His more radical ideas are based around bringing in new feedback systems into the working of governments.

He likens government at present to a gardener planting seeds, telling people what the garden will look like but then never actually checking whether or not they have grown as planned (instead spending lots of time checking on the sharpness of a spade or the water efficiency of a hose).

That is in contrast to the private sector, which checks on the outcomes of spending continually. A similar discipline needs to come into government, he says.

There has been progress with the National Audit Office, the Office for National Statistics and select committees, he says, but he wants them all brought under the umbrella of the second chamber (the House of Lords at the moment) becoming a “Resulture” able to score policies and kill off those ones which are not working.

The civil service would be radically revamped with it retaining a smaller administrative role, but in other areas there would no longer be a permanent civil service. Instead specialists with knowledge of, say, the railways, would be brought in to contract, manage and regulate that industry.

One example he gives of how government policy went along without getting proper feedback from voters or experts was immigration policy under the last Labour government.

As he puts it, there was a conscious decision to allow mass immigration to tackle the “dependency ratio” (the fact there were increasingly more older people per working-age person) largely to ensure the country could afford public sector pensions in the years ahead.

This led to a “virtuous circle” in the chancellor’s mind where large scale immigration “would pay for the growth in the ageing population and its future pension cost” while locals who lost out to foreign workers could have their benefits paid using the higher tax revenues from the growing economy.

It ignored the impact on congestion, infrastructure, public services, house prices and social housing and what it means to be British, he says. “But whilst government ignored the inconvenient variables, in their lives the public noticed them.”

Ed Straw says that his application of organisational theory onto how the UK government works is unique. He has also got strong views on the Labour Party’s structure.

Back in 1992/3 he produced a report for the then Labour leader John Smith which ended up as a blueprint for a restructuring of the party.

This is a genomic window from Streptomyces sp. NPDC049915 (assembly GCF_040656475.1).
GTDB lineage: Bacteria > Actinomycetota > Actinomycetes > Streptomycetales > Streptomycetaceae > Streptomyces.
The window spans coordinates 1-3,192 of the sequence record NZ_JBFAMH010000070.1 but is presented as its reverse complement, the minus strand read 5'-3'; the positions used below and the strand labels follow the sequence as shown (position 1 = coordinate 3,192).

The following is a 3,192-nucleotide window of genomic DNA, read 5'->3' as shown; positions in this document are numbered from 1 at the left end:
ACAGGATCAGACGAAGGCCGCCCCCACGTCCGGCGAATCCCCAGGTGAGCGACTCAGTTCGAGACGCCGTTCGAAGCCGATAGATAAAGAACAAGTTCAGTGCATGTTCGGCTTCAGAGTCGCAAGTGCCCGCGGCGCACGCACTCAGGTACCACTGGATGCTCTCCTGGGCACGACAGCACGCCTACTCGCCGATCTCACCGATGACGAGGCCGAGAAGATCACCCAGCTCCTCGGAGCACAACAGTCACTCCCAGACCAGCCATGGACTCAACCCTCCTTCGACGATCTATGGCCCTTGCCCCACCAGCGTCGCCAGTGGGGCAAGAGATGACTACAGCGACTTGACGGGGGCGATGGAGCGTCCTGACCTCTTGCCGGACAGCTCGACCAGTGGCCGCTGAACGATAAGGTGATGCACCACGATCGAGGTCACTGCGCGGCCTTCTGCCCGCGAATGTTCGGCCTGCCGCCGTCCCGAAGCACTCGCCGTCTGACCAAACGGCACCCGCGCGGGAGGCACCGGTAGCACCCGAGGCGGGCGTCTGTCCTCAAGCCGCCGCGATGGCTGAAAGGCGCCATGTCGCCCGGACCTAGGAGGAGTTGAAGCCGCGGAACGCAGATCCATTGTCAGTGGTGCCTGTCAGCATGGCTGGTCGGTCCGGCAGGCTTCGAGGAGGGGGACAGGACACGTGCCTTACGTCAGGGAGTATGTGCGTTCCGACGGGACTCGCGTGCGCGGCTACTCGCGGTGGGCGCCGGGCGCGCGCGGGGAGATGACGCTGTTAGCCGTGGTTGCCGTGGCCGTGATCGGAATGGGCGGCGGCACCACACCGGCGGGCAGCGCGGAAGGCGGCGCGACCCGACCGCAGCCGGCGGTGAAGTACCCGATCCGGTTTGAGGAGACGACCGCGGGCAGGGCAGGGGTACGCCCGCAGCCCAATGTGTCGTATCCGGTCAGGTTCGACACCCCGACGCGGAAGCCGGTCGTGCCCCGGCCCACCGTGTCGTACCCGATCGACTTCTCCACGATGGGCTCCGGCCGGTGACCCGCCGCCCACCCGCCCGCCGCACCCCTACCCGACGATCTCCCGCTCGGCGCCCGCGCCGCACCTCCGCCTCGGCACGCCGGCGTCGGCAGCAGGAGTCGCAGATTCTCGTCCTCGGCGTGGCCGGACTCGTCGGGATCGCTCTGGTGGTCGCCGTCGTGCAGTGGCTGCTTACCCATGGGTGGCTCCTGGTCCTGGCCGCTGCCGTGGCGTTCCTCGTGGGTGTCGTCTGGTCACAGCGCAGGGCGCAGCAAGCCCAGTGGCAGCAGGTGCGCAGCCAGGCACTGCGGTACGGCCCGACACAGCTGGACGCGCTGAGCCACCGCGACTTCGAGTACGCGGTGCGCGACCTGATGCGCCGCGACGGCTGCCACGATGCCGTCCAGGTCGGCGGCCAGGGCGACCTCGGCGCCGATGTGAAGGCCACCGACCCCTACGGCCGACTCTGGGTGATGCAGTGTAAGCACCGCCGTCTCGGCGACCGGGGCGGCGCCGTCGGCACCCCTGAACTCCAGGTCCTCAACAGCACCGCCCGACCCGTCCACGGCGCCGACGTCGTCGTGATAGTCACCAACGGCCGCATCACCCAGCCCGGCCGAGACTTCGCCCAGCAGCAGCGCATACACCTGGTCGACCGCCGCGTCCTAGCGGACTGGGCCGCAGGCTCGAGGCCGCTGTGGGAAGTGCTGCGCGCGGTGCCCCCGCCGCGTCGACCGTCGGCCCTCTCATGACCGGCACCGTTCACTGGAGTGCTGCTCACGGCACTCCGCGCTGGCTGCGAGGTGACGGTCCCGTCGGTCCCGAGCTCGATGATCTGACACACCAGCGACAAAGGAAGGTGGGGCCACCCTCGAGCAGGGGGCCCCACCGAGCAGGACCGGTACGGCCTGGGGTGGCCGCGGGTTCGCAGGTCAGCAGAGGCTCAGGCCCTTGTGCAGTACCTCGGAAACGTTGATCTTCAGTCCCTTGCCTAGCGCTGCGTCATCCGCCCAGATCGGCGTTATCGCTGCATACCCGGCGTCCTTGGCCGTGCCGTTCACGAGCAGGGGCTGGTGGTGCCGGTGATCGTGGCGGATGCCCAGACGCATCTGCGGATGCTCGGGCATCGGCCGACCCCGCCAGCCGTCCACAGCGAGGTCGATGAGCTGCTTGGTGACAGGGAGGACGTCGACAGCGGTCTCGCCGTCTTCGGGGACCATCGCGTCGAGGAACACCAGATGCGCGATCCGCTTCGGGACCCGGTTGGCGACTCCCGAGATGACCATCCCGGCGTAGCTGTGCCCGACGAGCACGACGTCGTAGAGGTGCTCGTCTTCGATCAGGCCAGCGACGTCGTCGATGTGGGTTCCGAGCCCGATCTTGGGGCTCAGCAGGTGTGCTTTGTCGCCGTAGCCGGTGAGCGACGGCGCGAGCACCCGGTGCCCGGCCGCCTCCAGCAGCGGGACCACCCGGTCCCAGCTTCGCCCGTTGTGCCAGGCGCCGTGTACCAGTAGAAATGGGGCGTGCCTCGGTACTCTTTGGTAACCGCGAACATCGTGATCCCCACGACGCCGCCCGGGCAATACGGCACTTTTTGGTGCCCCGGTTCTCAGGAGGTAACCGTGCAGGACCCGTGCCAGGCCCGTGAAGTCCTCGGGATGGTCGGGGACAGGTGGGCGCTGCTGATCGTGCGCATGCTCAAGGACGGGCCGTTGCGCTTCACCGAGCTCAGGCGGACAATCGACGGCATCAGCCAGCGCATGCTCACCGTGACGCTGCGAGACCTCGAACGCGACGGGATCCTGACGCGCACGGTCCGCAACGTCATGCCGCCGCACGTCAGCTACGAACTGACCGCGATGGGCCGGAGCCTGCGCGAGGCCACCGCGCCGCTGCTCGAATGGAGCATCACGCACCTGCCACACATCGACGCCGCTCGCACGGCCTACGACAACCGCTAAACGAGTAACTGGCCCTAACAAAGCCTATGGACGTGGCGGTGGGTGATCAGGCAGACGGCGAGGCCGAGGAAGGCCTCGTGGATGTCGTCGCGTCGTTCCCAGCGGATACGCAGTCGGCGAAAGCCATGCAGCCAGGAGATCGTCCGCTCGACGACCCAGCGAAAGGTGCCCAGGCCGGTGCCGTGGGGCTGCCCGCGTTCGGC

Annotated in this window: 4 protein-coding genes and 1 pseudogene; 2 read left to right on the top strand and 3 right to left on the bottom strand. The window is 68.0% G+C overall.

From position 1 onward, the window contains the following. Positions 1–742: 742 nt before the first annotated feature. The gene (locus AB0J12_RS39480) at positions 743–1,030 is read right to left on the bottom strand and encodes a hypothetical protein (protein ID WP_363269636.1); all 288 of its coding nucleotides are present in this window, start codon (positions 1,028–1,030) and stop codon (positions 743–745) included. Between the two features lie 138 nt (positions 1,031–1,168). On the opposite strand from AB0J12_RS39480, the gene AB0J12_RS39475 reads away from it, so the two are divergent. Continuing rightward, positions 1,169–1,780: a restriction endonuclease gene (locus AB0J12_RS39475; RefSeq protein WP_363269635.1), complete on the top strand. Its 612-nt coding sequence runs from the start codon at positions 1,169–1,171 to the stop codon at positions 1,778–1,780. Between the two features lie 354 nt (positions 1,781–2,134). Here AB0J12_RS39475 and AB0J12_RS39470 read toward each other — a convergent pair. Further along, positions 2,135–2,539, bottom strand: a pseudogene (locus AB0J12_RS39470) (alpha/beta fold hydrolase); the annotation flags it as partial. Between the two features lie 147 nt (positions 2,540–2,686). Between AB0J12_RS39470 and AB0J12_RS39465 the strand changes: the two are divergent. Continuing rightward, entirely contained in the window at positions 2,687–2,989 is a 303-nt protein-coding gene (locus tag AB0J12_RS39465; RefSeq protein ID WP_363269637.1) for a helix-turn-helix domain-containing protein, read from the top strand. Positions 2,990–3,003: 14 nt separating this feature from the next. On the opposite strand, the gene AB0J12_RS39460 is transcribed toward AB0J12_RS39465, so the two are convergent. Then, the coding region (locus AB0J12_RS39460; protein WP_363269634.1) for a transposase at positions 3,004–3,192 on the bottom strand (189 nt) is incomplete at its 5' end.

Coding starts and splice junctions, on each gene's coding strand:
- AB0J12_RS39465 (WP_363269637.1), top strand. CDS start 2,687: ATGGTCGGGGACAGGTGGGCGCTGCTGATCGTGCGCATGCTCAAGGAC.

He says Mr Smith took up parts of it before his death and Tony Blair “took it up in spades”, such as the need for rebuttal and the idea of a change of name.

But there are still changes needed. He says a lot of Labour’s problems could have been avoided if they had a better process for challenging or replacing a leader, saying the Conservative system is much more efficient.

It would have allowed Mr Blair to be removed before the 2005 election, for Gordon Brown to have gone within a year of taking office and John Smith to have led Labour in 1992 rather than Neil Kinnock, he says.

But whatever the changes within parties, he says that successive governments have shown that nothing much will change without the wider reforms he is suggesting.

He wants established parties to sign up to his programme of government, although reading his proposals there might be an element of “turkeys voting for Christmas” if they do.

He has sent his book to Nigel Farage, whose UK Independence Party backs the idea of policy referendums, but has yet to hear back.

The question is what happens if nothing changes. Ed Straw issues what he describes as a “call to arms” saying that if none of the existing parties adopt his proposals it is time “to get agitating” adding that “it takes a ‘burning platform’ to get an organisation’s people to shift”.

But before concluding that he is advocating the type of bloody revolution seen in years past in France and China, think again.

His goal is that, if the establishment refuses to take on board his ideas, he will create his own party with the aim of getting elected on a pledge to bring in all the changes via a referendum and then disband within two years and let “the regular parties resume power in a system that now functioned”.

As he said, in his view it’s not the people who are the problem; it’s the system.

 

 

Originally posted by BBC.

http://www.bbc.co.uk/news/uk-politics-29213221